Come, ye thankful people, come;
Raise the song of Harvest-home.
All be safely gathered in
Ere the winter storms begin;
God, our Maker, doth provide
For our wants to be supplied,
Come to God's own temple, come;
Raise the song of Harvest-home.
It is the week of Thanksgiving in the United States and I am thinking of a hymn and a holiday that are foreign to the culture here. Venezuelans have heard of the North American holiday, el Dia de la Acción de Gracias, but they do not really understand it on an emotional level. Here there has never been a need to worry about getting crops in before the winter storms. The entire year is an endless round of planting and harvesting. There may be part of the year when crops are more likely lost to flooding than drought; insects and weeds are ever-present threats; but there is no date when all fieldwork needs to be finished. Therefore the idea of an annual harvest festival does not make a lot of sense.
Another way of looking it is that Venezuelans do not limit acción de gracias, or thanksgiving, to one day each year. Often in Sunday services the prayers are divided into two sections: one in which the pastor will ask for petitionary prayers and the other in which he will ask what the people would like to give thanks for this week.
All the world is God's own field,
Fruit unto His praise to yield;
Wheat and tares together sown,
Unto joy or sorrow grown;
First the blade and then the ear,
Then the full corn shall appear.
Lord of harvest, grant that we
Wholesome grain and pure may be.
But "Come, Ye Thankful People, Come" did mean something in those rural churches in South Dakota, Nebraska and Kansas where I once lived. Especially, in those days, the hymn's implied missionary emphasis. For the Lord and his angels may reap the final harvest, but who has been given the job of tending the field?
Jesus said, "Go into all the world and preach the Gospel to every creature. He who believes and is baptized will be saved, but he who does not believe will be condemned." (Mark 16: 15-16)
I remember a sermon my Dad gave on the parable of the wheat and the tares (Matthew 13: 24-30). He explained to his congregation of Midwestern farmers that "tares" were a type of weed similar to what they knew as "cheatgrass." Cheatgrass looks just like wheat in the early stages of growth. Only after the plants are nearly ready for harvest is the difference between the two species obvious. That is why the owner of the field told his servants not to try pulling up all the tares and risk destruction of some of the wheat.
So it is with us who serve God as witnesses of His grace and mercy to the ends of the earth. We are to do what we have been commanded and let our Lord worry about the results.
For the Lord, our God, shall come
And shall take His harvest home;
From His field shall in that day
All offences purge away;
Give His angels charge at last
In the fire the tares to cast,
But the fruitful ears to store
In His garner evermore.
However, we are counting our blessings this week. Our evangelistic calls have borne fruit in a group of five women that Luz Maria is leading in Bible study. They are meeting for now at the main public preschool on the other side of town. We would like to host more adult groups at our location, but we are short on adult-sized furniture. Most of our furnishings are scaled to children ages two to six.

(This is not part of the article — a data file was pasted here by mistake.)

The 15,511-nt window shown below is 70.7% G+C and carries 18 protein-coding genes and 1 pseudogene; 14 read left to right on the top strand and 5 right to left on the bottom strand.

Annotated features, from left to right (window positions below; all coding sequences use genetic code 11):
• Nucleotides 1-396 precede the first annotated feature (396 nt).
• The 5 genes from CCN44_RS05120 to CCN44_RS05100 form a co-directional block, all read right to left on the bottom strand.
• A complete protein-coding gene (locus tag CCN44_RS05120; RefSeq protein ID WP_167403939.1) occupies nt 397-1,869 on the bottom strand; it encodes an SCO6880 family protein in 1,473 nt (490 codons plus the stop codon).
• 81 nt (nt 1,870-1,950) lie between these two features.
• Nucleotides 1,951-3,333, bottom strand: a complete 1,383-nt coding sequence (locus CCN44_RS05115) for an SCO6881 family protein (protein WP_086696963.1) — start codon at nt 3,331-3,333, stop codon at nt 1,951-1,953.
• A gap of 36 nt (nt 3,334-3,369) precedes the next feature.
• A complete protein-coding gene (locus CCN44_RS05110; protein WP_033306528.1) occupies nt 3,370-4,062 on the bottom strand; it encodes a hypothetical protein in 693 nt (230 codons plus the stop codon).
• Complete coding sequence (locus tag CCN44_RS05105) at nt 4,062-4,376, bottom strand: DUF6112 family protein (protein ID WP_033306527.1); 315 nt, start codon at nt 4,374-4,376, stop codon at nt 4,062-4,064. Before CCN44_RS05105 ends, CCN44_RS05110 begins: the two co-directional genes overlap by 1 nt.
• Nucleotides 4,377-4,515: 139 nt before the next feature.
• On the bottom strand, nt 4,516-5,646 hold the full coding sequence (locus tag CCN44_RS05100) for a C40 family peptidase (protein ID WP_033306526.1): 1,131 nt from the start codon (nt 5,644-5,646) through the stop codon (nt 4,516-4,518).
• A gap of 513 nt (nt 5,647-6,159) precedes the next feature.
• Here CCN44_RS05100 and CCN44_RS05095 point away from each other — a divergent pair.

We have a core group of 15 children who show up every Sunday for our Sunday school (one of my favorites is the little girl who shows up during the week with a plastic bucket, asking for kitchen scraps to feed the hog her family keeps in their backyard). But, in going over our attendance records, we found that just in the past month we have had 50 children who attended for the first time or only attended once or twice before.
The week before last, Luz Maria and I went to the annual meeting of the Lutheran Church of Venezuela in Barquisimeto, along with a group from Corpus Christi Lutheran Church in Barinas. Among other activities, we (the Barinas group) were involved in a very productive discussion of possible evangelistic work with people from Cristo es Amor (Christ is Love) Lutheran Church in Barquisimeto. Participants in our discussion included Luz Maria and myself; Pastor Edgar Brito, his wife, Mariel, and Luzveidis Pinzon of Corpus Christi; and Henry Aranguren and JesÃºs Franco of Cristo es Amor.
Luz Maria and I have continued to discuss plans for cooperation with Pastor Edgar and the members of Corpus Christi. Luz Maria hopes to eventually have an exchange program with Cristo es Amor in which a group from Barquisimeto would come to Barinas to make evangelistic calls and a group from Barinas would do the same for Barquisimeto.
We give thanks for material blessings as well. Especially we thank Chuck and Chris Hewitson and other members of St. John's Lutheran Church in Vancouver, Washington, who have raised the money for us to fix our well and build a complete private water system for the preschool. Public water has only been partially restored. We now have running water for a few hours every other night.
Happy Thanksgiving to everyone!
Even so, Lord, quickly come
To Thy final Harvest-home;
Gather Thou Thy people in,
Free from sorrow, free from sin,
There, forever purified,
In Thy garner to abide.
Come with all Thine angels, come,
Raise the glorious Harvest-home.